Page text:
Man will do many things to get himself loved, he will do all things to get himself envied.-- Pudd'nhead Wilson's New Calendar.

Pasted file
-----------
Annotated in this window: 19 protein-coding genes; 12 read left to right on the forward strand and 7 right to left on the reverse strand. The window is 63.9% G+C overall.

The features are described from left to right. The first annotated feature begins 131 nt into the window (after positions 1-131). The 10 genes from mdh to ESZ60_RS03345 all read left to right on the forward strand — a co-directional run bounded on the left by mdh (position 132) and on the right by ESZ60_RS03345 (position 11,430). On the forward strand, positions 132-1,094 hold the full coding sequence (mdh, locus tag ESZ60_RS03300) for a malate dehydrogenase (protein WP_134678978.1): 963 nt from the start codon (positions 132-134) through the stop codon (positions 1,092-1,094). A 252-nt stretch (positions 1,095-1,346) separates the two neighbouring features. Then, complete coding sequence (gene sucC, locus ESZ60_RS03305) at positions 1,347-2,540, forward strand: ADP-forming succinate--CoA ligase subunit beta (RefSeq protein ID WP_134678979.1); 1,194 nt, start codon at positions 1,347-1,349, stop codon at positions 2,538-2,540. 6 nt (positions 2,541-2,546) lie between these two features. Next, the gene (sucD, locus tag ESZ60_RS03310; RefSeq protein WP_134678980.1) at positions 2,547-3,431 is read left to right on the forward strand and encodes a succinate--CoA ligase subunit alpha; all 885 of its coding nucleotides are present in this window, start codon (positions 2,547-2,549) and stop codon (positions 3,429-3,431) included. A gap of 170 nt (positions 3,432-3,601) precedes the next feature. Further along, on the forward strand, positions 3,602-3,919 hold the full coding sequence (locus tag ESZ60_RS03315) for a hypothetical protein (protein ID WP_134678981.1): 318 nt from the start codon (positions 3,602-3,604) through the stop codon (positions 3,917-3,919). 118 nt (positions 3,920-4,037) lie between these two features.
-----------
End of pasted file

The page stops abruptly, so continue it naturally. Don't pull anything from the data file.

B EFORE I saw Australia I had never heard of the "weet-weet" at all. I met but few men who had seen it thrown--at least I met but few who mentioned having seen it thrown. Roughly described, it is a fat wooden cigar with its butt-end fastened to a flexible twig. The whole thing is only a couple of feet long, and weighs less than two ounces. This feather--so to call it--is not thrown through the air, but is flung with an underhanded throw and made to strike the ground a little way in front of the thrower; then it glances and makes a long skip; glances again, skips again, and again and again, like the flat stone which a boy sends skating over the water. The water is smooth, and the stone has a good chance; so a strong man may make it travel fifty or seventy-five yards; but the weet-weet has no such good chance, for it strikes sand, grass, and earth in its course. Yet an expert aboriginal has sent it a measured distance of two hundred and twenty yards. It would have gone even further, but it encountered rank ferns and underwood on its passage and they damaged its speed. Two hundred and twenty yards; and so weightless a toy--a mouse